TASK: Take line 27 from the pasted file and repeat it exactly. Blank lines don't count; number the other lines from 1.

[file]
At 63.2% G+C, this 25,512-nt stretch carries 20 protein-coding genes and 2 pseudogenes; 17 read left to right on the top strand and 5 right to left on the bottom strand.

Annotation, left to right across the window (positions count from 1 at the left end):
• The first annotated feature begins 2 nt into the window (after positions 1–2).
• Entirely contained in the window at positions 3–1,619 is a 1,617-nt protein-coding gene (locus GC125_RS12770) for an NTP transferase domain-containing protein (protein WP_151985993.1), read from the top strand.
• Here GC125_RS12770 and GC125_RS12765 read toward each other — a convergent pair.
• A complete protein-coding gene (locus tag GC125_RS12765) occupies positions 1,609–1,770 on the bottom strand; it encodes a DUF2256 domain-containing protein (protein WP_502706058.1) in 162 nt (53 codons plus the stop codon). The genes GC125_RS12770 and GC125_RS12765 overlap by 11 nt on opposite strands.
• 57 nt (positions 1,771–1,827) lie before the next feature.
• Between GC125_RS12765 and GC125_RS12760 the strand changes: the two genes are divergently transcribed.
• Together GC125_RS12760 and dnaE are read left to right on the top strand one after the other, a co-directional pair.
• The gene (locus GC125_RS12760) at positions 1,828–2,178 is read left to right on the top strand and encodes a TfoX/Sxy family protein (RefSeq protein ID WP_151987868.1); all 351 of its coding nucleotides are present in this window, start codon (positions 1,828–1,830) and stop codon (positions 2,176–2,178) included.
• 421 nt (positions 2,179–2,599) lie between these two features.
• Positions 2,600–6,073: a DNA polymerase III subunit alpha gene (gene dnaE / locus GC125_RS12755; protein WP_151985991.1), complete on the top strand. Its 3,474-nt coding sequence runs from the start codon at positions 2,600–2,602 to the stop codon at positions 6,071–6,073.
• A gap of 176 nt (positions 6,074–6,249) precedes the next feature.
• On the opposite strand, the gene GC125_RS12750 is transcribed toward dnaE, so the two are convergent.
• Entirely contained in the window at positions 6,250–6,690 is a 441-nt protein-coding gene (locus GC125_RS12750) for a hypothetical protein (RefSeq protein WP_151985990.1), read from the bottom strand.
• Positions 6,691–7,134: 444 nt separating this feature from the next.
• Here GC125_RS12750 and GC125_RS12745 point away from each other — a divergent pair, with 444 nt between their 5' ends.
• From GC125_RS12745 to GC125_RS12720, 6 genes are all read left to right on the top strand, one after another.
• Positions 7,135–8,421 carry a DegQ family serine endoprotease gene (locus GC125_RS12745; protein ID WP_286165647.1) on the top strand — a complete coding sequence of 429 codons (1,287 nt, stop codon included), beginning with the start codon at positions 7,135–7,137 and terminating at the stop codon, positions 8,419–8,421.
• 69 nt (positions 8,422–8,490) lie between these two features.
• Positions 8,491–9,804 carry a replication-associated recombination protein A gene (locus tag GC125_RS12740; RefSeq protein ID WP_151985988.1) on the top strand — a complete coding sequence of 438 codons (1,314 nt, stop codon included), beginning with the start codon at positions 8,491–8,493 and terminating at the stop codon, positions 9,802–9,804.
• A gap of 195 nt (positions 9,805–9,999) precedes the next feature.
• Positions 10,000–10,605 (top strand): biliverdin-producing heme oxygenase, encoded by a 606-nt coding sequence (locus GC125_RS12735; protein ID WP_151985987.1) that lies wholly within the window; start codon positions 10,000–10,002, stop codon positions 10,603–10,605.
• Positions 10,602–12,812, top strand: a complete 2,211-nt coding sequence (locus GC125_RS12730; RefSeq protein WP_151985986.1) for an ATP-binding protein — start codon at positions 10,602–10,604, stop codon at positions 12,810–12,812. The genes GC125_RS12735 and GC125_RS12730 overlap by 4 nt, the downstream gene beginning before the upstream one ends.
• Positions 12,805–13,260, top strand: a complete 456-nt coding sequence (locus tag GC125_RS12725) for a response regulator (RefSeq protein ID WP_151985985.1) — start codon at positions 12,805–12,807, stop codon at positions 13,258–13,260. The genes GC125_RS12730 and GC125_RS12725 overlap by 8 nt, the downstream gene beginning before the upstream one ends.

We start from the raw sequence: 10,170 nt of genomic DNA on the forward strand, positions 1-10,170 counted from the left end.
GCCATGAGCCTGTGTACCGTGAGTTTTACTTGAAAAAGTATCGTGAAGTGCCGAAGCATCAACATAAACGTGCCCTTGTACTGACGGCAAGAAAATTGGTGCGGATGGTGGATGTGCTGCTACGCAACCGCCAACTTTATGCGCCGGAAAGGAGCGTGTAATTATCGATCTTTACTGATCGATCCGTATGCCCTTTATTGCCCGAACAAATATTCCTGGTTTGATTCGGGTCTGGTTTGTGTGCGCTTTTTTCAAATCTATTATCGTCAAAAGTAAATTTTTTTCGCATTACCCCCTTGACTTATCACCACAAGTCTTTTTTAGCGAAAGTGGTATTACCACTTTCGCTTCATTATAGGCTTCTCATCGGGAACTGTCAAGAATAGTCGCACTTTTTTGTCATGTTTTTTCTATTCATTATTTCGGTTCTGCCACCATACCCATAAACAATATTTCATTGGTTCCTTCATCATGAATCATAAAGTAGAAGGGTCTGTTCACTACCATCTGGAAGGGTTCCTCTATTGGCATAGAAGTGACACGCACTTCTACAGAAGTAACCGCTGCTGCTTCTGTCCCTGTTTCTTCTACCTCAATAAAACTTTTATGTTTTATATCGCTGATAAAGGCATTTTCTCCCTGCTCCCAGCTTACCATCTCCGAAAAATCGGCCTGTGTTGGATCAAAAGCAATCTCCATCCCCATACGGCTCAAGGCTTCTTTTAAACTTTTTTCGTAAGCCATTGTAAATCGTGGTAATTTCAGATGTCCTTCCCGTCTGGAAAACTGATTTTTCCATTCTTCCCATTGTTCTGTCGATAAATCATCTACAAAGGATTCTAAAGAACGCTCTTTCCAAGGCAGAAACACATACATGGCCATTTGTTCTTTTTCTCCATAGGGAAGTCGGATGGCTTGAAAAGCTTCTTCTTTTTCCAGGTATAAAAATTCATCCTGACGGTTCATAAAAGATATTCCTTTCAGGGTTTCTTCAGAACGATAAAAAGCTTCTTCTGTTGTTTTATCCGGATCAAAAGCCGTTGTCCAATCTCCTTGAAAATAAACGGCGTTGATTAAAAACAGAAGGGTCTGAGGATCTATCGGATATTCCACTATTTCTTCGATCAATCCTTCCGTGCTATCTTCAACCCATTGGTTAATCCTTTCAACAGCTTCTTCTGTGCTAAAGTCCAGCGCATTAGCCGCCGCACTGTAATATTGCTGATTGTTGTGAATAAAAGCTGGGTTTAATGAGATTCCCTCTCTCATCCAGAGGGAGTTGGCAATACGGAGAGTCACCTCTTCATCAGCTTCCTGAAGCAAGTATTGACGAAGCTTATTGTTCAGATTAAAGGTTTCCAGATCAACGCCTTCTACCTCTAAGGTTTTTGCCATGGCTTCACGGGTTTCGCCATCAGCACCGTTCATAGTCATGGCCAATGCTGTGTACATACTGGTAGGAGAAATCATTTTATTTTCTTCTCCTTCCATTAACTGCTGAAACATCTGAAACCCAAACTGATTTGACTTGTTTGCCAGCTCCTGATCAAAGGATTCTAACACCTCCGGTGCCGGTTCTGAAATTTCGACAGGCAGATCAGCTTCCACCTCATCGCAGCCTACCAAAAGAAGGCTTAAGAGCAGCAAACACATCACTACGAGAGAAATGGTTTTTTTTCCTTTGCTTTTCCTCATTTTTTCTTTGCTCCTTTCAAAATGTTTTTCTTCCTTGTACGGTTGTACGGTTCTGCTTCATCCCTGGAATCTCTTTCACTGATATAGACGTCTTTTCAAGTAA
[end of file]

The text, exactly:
GCCATGAGCCTGTGTACCGTGAGTTTTACTTGAAAAAGTATCGTGAAGTGCCGAAGCATCAACATAAACGTGCCCTTGTACTGACGGCAAGAAAATTGGTGCGGATGGTGGATGTGCTGCTACGCAACCGCCAACTTTATGCGCCGGAAAGGAGCGTGTAATTATCGATCTTTACTGATCGATCCGTATGCCCTTTATTGCCCGAACAAATATTCCTGGTTTGATTCGGGTCTGGTTTGTGTGCGCTTTTTTCAAATCTATTATCGTCAAAAGTAAATTTTTTTCGCATTACCCCCTTGACTTATCACCACAAGTCTTTTTTAGCGAAAGTGGTATTACCACTTTCGCTTCATTATAGGCTTCTCATCGGGAACTGTCAAGAATAGTCGCACTTTTTTGTCATGTTTTTTCTATTCATTATTTCGGTTCTGCCACCATACCCATAAACAATATTTCATTGGTTCCTTCATCATGAATCATAAAGTAGAAGGGTCTGTTCACTACCATCTGGAAGGGTTCCTCTATTGGCATAGAAGTGACACGCACTTCTACAGAAGTAACCGCTGCTGCTTCTGTCCCTGTTTCTTCTACCTCAATAAAACTTTTATGTTTTATATCGCTGATAAAGGCATTTTCTCCCTGCTCCCAGCTTACCATCTCCGAAAAATCGGCCTGTGTTGGATCAAAAGCAATCTCCATCCCCATACGGCTCAAGGCTTCTTTTAAACTTTTTTCGTAAGCCATTGTAAATCGTGGTAATTTCAGATGTCCTTCCCGTCTGGAAAACTGATTTTTCCATTCTTCCCATTGTTCTGTCGATAAATCATCTACAAAGGATTCTAAAGAACGCTCTTTCCAAGGCAGAAACACATACATGGCCATTTGTTCTTTTTCTCCATAGGGAAGTCGGATGGCTTGAAAAGCTTCTTCTTTTTCCAGGTATAAAAATTCATCCTGACGGTTCATAAAAGATATTCCTTTCAGGGTTTCTTCAGAACGATAAAAAGCTTCTTCTGTTGTTTTATCCGGATCAAAAGCCGTTGTCCAATCTCCTTGAAAATAAACGGCGTTGATTAAAAACAGAAGGGTCTGAGGATCTATCGGATATTCCACTATTTCTTCGATCAATCCTTCCGTGCTATCTTCAACCCATTGGTTAATCCTTTCAACAGCTTCTTCTGTGCTAAAGTCCAGCGCATTAGCCGCCGCACTGTAATATTGCTGATTGTTGTGAATAAAAGCTGGGTTTAATGAGATTCCCTCTCTCATCCAGAGGGAGTTGGCAATACGGAGAGTCACCTCTTCATCAGCTTCCTGAAGCAAGTATTGACGAAGCTTATTGTTCAGATTAAAGGTTTCCAGATCAACGCCTTCTACCTCTAAGGTTTTTGCCATGGCTTCACGGGTTTCGCCATCAGCACCGTTCATAGTCATGGCCAATGCTGTGTACATACTGGTAGGAGAAATCATTTTATTTTCTTCTCCTTCCATTAACTGCTGAAACATCTGAAACCCAAACTGATTTGACTTGTTTGCCAGCTCCTGATCAAAGGATTCTAACACCTCCGGTGCCGGTTCTGAAATTTCGACAGGCAGATCAGCTTCCACCTCATCGCAGCCTACCAAAAGAAGGCTTAAGAGCAGCAAACACATCACTACGAGAGAAATGGTTTTTTTTCCTTTGCTTTTCCTCATTTTTTCTTTGCTCCTTTCAAAATGTTTTTCTTCCTTGTACGGTTGTACGGTTCTGCTTCATCCCTGGAATCTCTTTCACTGATATAGACGTCTTTTCAAGTAA